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Emerging Brands

Famous Dave's parent wants to add more brands

BBQ Holdings is shopping for a breakfast, pizza or "saloon" brand that it can pair with Famous Dave's and its secondary sister, Granite City.
Photograph: Shutterstock

The parent of Famous Dave’s and Granite City Brewery is shopping for a pizza concept and a breakfast partner as it strives to broaden the appeal of its casual-dining operations through co-branding and the adoption of virtual concepts, the company revealed Tuesday.

The push for broader appeal extends to diversifying service formats as well as menu focus. BBQ Holdings alerted the financial community that it intends to develop 4,000-square-foot versions of Clark Crew BBQ, the high-volume operation developed in collaboration with Travis Clark, a much-celebrated star of the competitive barbeque circuit. BBQ noted that it holds rights to franchise Clark Crew under the partnership agreement with Clark.

The lone Clark Crew should generate revenues of more than $7.5 million this year, BBQ projected.

The company also reaffirmed its plan to use Real Urban Barbecue, a one-unit fast-casual restaurant it acquired last year, as a springboard for additional takeout and delivery business. In a revised presentation to investors, BBQ indicated that it and its franchisees might open more Real Urban branches.

They’re already putting the heart of the concept, a fast-casual-like order-assembly line, into existing Famous Dave’s stores as a way of adding drive-thru service. The parent company said the service format, developed by Chicago chef Jeff Shapiro, can provide customers with a high-end barbecue meal in under two minutes. It projected the brand will generate at least $2 million in revenues this year.

The flurry of initiatives follows BBQ’s enthusiastic embrace of ghost kitchens. Currently, seven units of the Granite City brewpub chain are functioning as production facilities for Famous Dave’s-brand takeout and delivery meals, at a typical volume of $7,000 per week in sales.

In addition, Famous Dave’s has a deal to use up to 25 Johnny Carino’s casual Italian restaurants as ghost kitchens, and has six ghost kitchens in facilities that house the production facilities of multiple brands.

BBQ said that meeting the extra volume generated by a virtual concept is not a problem for the Granite City restaurants. The kitchens of those stores were designed to handle $6 million in annual volume. Even in pre-pandemic days, the units were taking in only $3.9 million on a yearly basis.

The company revealed it intends to bolster the volume of its Granite City chain, which currently extends to 18 locations, by adding a breakfast component to 10 stores. It indicated that the add-on operation would be a known brand.  

A high-end venture featuring “innovative” omelets, French toast and pancakes, plus alcoholic beverages, could add another $1.5 million in operating revenue, with 25% of that channeling through as operating income, BBQ said.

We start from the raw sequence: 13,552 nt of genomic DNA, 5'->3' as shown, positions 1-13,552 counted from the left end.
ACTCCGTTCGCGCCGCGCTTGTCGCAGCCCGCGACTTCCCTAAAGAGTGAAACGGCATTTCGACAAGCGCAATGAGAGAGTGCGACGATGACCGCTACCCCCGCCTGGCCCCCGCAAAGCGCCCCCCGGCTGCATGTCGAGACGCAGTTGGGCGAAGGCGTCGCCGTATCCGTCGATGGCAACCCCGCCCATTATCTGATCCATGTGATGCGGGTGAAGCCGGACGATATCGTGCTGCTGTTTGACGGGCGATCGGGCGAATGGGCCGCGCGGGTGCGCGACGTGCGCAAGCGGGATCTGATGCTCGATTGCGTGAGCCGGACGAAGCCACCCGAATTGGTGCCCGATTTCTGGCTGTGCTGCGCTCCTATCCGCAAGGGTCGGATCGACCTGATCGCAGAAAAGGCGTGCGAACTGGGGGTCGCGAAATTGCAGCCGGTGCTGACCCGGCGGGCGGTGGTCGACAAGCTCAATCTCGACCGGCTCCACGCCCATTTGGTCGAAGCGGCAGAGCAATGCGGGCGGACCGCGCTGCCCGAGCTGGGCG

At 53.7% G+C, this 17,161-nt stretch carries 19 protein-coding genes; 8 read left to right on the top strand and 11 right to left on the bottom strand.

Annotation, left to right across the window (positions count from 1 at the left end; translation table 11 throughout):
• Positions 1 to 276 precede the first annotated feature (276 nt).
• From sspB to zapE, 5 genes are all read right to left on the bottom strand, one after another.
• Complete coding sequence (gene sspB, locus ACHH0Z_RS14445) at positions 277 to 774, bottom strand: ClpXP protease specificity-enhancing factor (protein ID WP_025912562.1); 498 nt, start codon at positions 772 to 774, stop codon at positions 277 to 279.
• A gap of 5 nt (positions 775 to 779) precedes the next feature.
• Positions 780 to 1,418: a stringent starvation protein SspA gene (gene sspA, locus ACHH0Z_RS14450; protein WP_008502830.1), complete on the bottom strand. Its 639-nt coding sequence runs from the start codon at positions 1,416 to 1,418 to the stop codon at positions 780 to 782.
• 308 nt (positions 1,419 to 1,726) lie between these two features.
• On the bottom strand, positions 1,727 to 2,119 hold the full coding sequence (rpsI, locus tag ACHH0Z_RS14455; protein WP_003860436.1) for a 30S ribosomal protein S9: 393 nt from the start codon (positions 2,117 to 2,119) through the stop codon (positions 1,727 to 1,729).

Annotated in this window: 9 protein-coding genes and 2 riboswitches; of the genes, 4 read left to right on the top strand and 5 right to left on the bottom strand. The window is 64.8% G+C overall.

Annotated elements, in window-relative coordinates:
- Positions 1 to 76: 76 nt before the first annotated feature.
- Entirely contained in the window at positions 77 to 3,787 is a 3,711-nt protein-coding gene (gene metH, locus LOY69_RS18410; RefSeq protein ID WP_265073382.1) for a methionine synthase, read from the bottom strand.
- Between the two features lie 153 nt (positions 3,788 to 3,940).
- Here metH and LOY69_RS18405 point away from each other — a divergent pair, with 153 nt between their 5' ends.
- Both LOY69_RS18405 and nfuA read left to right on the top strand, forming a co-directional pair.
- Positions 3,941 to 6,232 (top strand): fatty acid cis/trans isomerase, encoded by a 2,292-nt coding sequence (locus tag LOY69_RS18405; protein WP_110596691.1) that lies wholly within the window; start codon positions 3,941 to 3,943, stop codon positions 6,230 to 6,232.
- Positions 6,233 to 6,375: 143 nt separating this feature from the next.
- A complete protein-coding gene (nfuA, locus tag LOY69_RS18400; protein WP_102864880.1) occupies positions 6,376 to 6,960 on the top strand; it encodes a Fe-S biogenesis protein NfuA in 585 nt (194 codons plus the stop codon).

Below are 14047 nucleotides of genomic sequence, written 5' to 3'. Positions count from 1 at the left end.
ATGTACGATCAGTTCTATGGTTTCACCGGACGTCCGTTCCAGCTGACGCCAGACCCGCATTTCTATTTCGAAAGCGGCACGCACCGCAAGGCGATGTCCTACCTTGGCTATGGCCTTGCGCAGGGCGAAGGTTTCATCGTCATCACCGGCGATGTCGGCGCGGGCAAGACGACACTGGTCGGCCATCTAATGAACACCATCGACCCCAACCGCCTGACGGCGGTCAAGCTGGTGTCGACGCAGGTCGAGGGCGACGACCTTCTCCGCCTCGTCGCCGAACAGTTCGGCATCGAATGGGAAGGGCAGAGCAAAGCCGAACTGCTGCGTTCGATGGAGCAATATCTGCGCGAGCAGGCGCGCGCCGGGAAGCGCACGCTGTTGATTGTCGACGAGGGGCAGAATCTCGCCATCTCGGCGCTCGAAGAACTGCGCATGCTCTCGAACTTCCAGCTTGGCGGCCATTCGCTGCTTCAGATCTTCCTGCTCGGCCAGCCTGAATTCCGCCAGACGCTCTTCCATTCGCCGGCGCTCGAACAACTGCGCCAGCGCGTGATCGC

The multi-brand company stressed that the venture isn’t so far afield as it might sound for a brewpub. A typical Granite City unit generated at least $380,000 annually at brunch, and liquor accounts for 20% of the store’s average unit volume of more than $3.8 million.

It also noted that the breakfast component would operate from 6 a.m. to 2 p.m., when brewpubs tend to be dead business-wise.

A hunt is already underway for a possible pizza or “saloon” partner for 125-unit Famous Dave’s, still BBQ’s core business. The add-on could be a virtual concept or a brick-and-mortar bolt-on, and either a branch of a brand outside BBQ’s portfolio or an acquisition, the company indicated.

It forecast that the addition of a pizza or saloon concept would bolster a unit’s sales by $800,000per year, with a flow-through of 25%.

In addition to its ghost-kitchen ventures, BBQ currently has one full-fledged co-branded restaurant, a pairing of a Famous Dave’s with a Texas T-Bone steakhouse. A unit combining brick-and-mortar elements of a Famous Dave’s with a Johnny Carino’s unit should open in 2021, according to BBQ.

In a slide deck intended to serve as the company’s standard presentation to investors and financial analysts, BBQ spelled out what type of brands may end up in its fold through acquisitions. Candidates should be “legacy” brands, franchise-able and a foundation for licensing deals that put signature products of the purchased operation on retail shelves.

“We are diligently working to execute our organic and M&A growth plan, while continuing to adjust with the fluid COVID restrictions,” BBQ CEO Jeff Crivello said in a statement. “We believe there is a significant amount of pent-up demand for dining, and expect demand to grow throughout the year.”

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